So, we started out with our client-side code, it was hosted on a Rails app. The Rails app was located in Chicago. It was getting a little bit tricky. And we had this opportunity to, one, start thinking about where we'd put our client-side assets and eventually move the entire front-end into AWS using CloudFront.

And we'll kind of explore how we did it, and how you might choose to do it, as well. Let's look at some of the numbers first. So, we have the before column, SendGrid was based out of Denver. And so, time to Chicago, not too bad. Even then, the performance gain within the US was pretty good cuz there's actually a CloudFront edge node in Denver, as well as Minneapolis.

So that even is somewhat helpful. Go out to Frankfurt and you're going from 11 seconds down to 1.8. Mumbai, you're going from 9.6 seconds down to 1.3. And Sydney, from 12 seconds down to 0.8 seconds. So huge performance gains that didn't really involve any change in our code, right?

It was just a change in how we got that code to our users, right? Because, rather than figure out the optimal one place to put it, you can use CloudFront just to put it everywhere, right? And one user has to pay the cost of it going all the way to a given Amazon region while everyone else has it cached nearby, and they're able to get it a lot faster.

So, one person pays that original cost, every subsequent end user gets something very close to these performance levels for loading the application. Like I said, we're gonna build this application today. And what we're gonna build will have the following characteristics. And we're gonna build it to a point where we have it kinda working but it's got some trade-offs.

And then, slowly, over the course of our time together, we will address each one of those trade-offs until we have a pretty kinda solid implementation, as well as some opportunities for how you could even further improve it, after the fact. So, we're gonna get our client-side application hosted on AWS via S3.

Have it distributed globally, so that no matter where you are in the world you're getting fast access to that application. Secured with HTTPS using SSL cert. Automatically deployed, at first we'll do it by hand, at first we're gonna literally hit an Upload button. And then we will do it from the command line and then eventually we'll have it automatically deployed with a CI/CD pipeline that we'll write using GitHub actions.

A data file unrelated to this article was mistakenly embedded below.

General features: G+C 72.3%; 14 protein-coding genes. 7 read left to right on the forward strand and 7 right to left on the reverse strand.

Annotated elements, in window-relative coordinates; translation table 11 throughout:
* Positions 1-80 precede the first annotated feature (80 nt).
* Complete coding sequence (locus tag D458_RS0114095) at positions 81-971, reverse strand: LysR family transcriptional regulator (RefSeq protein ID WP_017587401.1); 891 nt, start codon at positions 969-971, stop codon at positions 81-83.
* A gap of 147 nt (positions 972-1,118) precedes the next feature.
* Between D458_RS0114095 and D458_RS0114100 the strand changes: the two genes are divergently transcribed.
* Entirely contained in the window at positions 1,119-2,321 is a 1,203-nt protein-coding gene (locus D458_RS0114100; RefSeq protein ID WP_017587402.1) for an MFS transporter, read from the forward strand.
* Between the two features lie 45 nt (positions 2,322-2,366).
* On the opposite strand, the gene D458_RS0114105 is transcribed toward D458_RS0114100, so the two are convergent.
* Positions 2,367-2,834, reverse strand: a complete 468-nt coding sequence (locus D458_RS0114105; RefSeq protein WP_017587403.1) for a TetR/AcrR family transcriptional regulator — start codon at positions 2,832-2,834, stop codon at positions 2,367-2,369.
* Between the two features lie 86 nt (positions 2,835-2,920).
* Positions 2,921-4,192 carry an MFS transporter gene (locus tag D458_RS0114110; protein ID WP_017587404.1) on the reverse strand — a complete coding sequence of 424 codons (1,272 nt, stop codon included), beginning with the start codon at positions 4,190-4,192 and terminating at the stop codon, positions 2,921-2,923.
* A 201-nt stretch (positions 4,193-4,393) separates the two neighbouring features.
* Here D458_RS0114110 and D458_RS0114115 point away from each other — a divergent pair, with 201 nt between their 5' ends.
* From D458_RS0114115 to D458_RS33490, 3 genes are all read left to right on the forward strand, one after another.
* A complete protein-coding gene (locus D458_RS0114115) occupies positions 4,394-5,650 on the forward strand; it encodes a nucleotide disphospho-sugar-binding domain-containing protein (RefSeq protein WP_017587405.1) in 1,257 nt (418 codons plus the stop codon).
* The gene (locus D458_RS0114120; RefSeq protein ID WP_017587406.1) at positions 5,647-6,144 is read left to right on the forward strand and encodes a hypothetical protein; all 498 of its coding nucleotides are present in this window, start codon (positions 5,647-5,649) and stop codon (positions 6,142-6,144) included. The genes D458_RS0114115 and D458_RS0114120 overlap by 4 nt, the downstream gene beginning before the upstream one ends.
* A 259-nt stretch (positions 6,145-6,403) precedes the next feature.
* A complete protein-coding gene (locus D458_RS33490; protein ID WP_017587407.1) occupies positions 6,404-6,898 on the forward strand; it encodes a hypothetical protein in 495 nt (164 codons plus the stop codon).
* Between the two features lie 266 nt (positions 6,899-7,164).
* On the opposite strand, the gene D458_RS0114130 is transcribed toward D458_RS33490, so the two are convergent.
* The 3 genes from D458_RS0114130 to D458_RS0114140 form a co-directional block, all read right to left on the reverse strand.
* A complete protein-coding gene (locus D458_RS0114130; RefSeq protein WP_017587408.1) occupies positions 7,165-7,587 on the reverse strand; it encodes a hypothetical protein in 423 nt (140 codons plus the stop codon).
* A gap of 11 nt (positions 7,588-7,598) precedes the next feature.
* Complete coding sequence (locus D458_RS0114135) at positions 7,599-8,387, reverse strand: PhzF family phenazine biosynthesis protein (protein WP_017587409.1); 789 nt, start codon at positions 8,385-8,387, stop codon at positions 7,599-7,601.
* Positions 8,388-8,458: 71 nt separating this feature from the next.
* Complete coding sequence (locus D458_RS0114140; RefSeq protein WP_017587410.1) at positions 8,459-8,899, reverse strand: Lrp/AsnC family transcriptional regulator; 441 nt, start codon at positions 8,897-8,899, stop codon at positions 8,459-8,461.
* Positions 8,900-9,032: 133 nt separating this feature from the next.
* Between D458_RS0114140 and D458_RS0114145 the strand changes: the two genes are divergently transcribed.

And then for kind of custom things like fixing some of the security headers and stuff along those lines. We'll use Lambda, and Edge, and CloudFront functions to see that we can actually take this infrastructure and program it, and write code against it to do various things that we might wanna do.

We'll do some of the general cases together, we'll talk about some of the additional things that you might wanna do, depending on the specific needs of your application. What are we not gonna cover? So, we're not gonna cover servers, cuz this is a course on getting your phone an application, like interproduction in a scalable way.

We're gonna kinda dance next to serverless, with this idea that you can program your CDN, but we're not gonna cover AWS Lambda in depth. That is a course, in and of itself, that Frontend Masters offers. And you should absolutely check it out as soon as you finish watching the rest of this course.

So, let's look at a slide that we might show at the end of this workshop. So, we'll first get it up onto the Internet, just in someplace that Amazon's willing to put it for us. And we'll fix that URL to begin with. We'll register a domain name. There's not necessarily a requirement that you have to go register a domain name today, if you don't want to.

But I will, at least, go through the process, so you can have that in place. We'll kind of work through this list of to-do's, from the initial version that we start out with, towards the version at the very end.